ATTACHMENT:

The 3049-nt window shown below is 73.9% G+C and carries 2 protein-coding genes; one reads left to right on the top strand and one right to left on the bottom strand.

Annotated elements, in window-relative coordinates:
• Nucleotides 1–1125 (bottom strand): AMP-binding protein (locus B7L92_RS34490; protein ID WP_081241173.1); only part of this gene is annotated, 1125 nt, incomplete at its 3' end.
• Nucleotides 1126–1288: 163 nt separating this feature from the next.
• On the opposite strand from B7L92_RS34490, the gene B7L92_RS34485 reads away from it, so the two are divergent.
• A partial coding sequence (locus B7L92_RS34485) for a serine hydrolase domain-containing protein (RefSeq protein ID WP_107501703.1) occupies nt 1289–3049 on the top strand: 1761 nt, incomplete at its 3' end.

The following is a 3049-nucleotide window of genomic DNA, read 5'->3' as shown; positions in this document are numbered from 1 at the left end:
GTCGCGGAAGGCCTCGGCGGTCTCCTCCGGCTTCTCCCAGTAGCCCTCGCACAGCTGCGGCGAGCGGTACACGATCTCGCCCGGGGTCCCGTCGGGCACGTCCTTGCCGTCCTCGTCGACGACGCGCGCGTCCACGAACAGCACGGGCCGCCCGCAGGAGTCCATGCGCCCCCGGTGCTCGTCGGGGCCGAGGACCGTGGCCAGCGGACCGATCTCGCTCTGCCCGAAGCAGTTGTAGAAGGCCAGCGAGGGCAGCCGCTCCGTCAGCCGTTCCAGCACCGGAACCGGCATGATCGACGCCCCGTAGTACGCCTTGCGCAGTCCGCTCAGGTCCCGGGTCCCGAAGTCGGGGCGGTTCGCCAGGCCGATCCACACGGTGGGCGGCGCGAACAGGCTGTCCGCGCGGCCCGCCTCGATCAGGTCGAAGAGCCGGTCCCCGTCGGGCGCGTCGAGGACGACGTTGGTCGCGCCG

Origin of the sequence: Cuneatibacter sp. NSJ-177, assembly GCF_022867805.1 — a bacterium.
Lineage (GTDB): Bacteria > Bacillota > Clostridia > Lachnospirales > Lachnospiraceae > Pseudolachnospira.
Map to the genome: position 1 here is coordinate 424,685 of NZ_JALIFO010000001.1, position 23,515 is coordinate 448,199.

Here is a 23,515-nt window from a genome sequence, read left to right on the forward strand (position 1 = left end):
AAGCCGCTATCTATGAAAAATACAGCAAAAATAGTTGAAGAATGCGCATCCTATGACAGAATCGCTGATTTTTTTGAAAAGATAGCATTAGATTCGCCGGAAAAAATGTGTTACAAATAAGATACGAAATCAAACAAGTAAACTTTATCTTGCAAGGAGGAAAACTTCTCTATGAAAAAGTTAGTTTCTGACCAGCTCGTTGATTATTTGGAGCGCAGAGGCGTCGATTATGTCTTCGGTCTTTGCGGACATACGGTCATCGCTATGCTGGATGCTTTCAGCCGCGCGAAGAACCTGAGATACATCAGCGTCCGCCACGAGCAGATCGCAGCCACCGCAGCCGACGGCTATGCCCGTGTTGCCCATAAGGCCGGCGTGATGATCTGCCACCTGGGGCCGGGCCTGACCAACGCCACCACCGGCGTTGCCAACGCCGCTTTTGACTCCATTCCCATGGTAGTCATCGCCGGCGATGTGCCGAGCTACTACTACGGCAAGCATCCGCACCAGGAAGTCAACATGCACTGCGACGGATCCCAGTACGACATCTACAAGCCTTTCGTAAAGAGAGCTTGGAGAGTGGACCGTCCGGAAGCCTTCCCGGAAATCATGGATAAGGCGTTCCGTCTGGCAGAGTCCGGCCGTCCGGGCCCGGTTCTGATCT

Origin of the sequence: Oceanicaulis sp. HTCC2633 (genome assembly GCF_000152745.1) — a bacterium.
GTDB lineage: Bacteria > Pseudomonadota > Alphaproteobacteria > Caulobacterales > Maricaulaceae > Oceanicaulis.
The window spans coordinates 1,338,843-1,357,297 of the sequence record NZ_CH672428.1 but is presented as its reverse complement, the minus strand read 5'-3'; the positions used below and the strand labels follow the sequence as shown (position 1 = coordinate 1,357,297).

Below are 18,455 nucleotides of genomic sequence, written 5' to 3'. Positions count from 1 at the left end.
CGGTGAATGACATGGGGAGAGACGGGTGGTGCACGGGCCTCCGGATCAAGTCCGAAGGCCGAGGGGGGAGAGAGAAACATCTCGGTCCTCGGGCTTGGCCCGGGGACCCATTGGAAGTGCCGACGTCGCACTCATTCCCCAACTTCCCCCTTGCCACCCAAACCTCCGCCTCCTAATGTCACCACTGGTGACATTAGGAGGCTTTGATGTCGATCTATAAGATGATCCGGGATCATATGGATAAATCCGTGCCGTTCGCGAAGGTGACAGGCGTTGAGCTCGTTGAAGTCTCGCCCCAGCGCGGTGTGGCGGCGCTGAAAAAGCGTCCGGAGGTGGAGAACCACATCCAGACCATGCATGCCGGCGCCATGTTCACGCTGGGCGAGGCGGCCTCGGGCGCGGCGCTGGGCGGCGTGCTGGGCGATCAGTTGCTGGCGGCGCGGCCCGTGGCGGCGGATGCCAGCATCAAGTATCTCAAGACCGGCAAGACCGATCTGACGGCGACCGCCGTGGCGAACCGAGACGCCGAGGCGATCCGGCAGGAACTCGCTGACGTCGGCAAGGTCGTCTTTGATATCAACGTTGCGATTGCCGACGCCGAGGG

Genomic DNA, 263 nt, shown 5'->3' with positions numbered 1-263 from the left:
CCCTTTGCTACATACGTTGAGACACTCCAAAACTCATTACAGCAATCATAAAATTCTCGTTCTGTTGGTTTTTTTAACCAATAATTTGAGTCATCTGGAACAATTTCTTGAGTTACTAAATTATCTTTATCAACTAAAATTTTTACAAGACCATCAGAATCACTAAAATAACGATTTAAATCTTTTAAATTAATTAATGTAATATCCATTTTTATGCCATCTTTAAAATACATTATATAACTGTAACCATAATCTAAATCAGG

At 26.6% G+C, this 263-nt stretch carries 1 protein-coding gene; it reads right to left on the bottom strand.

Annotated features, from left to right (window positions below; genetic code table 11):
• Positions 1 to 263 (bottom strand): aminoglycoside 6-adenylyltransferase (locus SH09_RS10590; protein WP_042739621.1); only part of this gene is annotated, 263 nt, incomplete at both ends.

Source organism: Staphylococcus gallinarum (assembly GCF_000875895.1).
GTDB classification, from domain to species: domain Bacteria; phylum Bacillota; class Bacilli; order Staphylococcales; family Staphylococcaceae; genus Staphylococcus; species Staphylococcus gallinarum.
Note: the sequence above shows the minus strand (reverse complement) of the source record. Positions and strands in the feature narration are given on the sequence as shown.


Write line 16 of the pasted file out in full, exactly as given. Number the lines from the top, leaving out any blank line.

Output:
The window spans coordinates 1,338,843-1,357,297 of the sequence record NZ_CH672428.1 but is presented as its reverse complement, the minus strand read 5'-3'; the positions used below and the strand labels follow the sequence as shown (position 1 = coordinate 1,357,297).